Age-related macular degeneration (AMD) is a common eye condition that affects the central area of vision. It most commonly affects people age 50 and over, and can affect one eye or both eyes.
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AMD affects the macula, the part of the eye that provides clear central vision, and the retina, the thin layer of tissue that lines the back of the eye and receives light.
Light-sensitive cells in the macula are unable to function normally when a layer of support cells die. As the retina converts light into neural signals that trigger visual recognition in the brain, damage caused by AMD significantly affects the eye’s ability to convert these signals into images.
Yellow deposits (drusen) form beneath the retina, causing distorted and blurred vision, and over time the deposits increase in size and number. This causes blood vessels to grow beneath the retina (angiogenesis) which leak blood and damage the retina. Peripheral vision (side vision) may not be affected, but in late AMD, the ability to see directly ahead is lost.
Causes of age-related macular degeneration
The exact cause of AMD is unknown, but there are links to suggest that smoking, being overweight or having high blood pressure increase your chances of developing AMD.
Having a family history of AMD can also increase your chances of developing the disease, and there have been nearly 20 genes identified that can contribute to the risk of developing AMD. Research has shown that AMD is more common amongst Caucasian populations than Hispanics/Latinos or African-Americans.
To reduce the risk of developing AMD, a balanced, healthy diet is suggested along with regular exercise and avoiding smoking.
Symptoms of age-related macular degeneration
AMD does not usually present symptoms in its early and intermediate stages. There are two types of AMD, ‘wet AMD’ (neovascular AMD) and ‘dry AMD’ (geographic atrophy).
Wet AMD progresses quickly over a few weeks or months, while dry AMD progresses over a number of years. It is possible to have both wet and dry AMD in the same eye and each type can appear in any order.
- Blurred or distorted vision
- Inability to see anything in the centre of your vision
- Seeing straight lines as wavy (for instance text on a page, blinds, or streetlights)
- Colors not looking as bright as before
- Visual hallucinations
Stages of age-related macular degeneration
There are three stages of AMD and the disease can progress at different rates in each eye.
Vision loss is not commonly reported in early-stage AMD. It is diagnosed by the appearance of medium-sized drusen.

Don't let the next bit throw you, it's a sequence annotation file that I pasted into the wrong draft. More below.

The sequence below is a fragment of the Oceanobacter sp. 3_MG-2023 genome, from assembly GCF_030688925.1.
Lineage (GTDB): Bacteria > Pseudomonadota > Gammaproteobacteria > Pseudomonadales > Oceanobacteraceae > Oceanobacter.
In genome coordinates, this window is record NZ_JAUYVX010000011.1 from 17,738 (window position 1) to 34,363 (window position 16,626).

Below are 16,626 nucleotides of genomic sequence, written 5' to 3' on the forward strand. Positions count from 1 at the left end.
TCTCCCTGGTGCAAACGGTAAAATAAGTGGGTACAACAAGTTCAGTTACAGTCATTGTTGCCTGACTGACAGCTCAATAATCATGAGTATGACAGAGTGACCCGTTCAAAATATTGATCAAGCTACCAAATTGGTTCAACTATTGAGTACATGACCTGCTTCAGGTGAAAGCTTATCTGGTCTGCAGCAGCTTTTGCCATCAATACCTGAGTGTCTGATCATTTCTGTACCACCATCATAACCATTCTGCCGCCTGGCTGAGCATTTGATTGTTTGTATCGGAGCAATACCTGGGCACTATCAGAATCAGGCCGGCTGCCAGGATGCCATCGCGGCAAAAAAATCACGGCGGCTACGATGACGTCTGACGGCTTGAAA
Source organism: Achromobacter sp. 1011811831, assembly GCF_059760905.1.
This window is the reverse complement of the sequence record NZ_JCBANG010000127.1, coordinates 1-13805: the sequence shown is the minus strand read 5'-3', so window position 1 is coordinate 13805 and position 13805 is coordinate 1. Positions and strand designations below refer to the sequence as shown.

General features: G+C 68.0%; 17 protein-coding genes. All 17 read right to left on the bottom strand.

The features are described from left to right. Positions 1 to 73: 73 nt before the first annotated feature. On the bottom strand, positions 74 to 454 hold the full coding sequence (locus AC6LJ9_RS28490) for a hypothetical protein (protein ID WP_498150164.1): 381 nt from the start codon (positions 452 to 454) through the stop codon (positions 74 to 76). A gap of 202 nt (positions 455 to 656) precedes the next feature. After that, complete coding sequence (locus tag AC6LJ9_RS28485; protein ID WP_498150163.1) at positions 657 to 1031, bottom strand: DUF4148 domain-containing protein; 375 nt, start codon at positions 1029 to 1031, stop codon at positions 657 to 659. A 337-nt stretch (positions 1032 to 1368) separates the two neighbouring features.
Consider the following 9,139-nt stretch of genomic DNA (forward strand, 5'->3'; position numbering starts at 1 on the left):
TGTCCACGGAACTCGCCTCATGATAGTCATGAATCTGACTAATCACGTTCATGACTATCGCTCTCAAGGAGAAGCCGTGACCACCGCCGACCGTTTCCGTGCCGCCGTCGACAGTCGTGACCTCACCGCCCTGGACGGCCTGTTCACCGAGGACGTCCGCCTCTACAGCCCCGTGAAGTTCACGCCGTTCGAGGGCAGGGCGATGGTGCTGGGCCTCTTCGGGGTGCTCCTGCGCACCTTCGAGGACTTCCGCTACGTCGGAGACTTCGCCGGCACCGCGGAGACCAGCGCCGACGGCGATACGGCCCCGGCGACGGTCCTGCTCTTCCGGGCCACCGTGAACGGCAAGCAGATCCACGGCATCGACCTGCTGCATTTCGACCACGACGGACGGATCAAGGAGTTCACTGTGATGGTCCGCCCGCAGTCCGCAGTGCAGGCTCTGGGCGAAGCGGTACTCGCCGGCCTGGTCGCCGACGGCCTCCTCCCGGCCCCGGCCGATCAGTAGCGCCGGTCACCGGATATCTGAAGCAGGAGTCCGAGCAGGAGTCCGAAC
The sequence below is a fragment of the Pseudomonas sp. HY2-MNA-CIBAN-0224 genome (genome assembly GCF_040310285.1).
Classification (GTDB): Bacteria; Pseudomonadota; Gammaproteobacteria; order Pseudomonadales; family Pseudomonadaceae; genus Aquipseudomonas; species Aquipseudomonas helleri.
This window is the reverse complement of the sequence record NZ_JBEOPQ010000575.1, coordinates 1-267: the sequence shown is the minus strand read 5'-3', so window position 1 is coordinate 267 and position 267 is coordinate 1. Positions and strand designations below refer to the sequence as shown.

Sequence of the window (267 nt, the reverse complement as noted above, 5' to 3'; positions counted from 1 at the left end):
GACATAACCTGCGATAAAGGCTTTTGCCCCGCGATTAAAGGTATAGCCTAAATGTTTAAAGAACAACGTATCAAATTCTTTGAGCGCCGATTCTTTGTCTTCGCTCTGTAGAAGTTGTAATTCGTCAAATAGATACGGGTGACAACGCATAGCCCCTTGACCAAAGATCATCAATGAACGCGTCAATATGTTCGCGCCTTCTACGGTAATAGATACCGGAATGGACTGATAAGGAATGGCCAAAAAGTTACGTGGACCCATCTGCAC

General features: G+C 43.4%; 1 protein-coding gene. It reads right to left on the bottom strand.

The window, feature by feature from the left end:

Large drusen are present in intermediate AMD. Pigment changes in the retina can also be present alongside the large drusen, but vision loss is not always reported in intermediate stage AMD.
Patients with late AMD will report loss of vision due to the damage to the macula either through wet or dry AMD.
Diagnosis of age-related macular degeneration
A detailed eye exam can detect AMD. Common practices in diagnosing AMD are:
- Dilated eye exam: Eye drops are used to dilate the pupils, providing a clear view of the back of the eye. A magnifying lens is used to inspect the retina and optic nerve.
- Visual acuity test: A test to measure your ability to see at distances.
- Amsler grid: An Amsler grid is graph paper used to identify vision loss or distortion of straight lines.
- Fluorescein angiogram: A fluorescein angiography records the blood flow in the retina using a camera. Dye is injected intravenously and pictures are taken as the dye passes through the blood vessels in the retina to identify abnormal blood vessels or damage to the lining around the retina.
- Optical coherence tomography (OCT): OCT is used to capture detailed images of the retina. A cross-section of the retina is captured so that the thickness of each layer in the retina can be measured.
Treatment of age-related macular degeneration
Wet AMD is treated with regular injections of medicine into the eye to control the blood vessels in the retina. Occasionally photodynamic therapy (PDT), a form of phototherapy using light and photosensitizing chemicals, is also used to prevent vision from deteriorating further.
Dry AMD is not treated with injections, but instead sometimes treated with supplements to slow its progression. Vision aids (for instance magnifying lenses and computer and mobile apps to increase usability) are suggested to reduce the effects of AMD on your life.
Changes to your home environment can also be put into place, such as brighter lighting, and patients can undergo training to teach techniques allowing them to make the most of their remaining vision.
Prognosis for age-related macular degeneration
While AMD does not cause total blindness, the ability to carry out everyday activities such as reading, writing, recognizing faces, driving, or engaging in work requiring the ability to see small details may be impaired.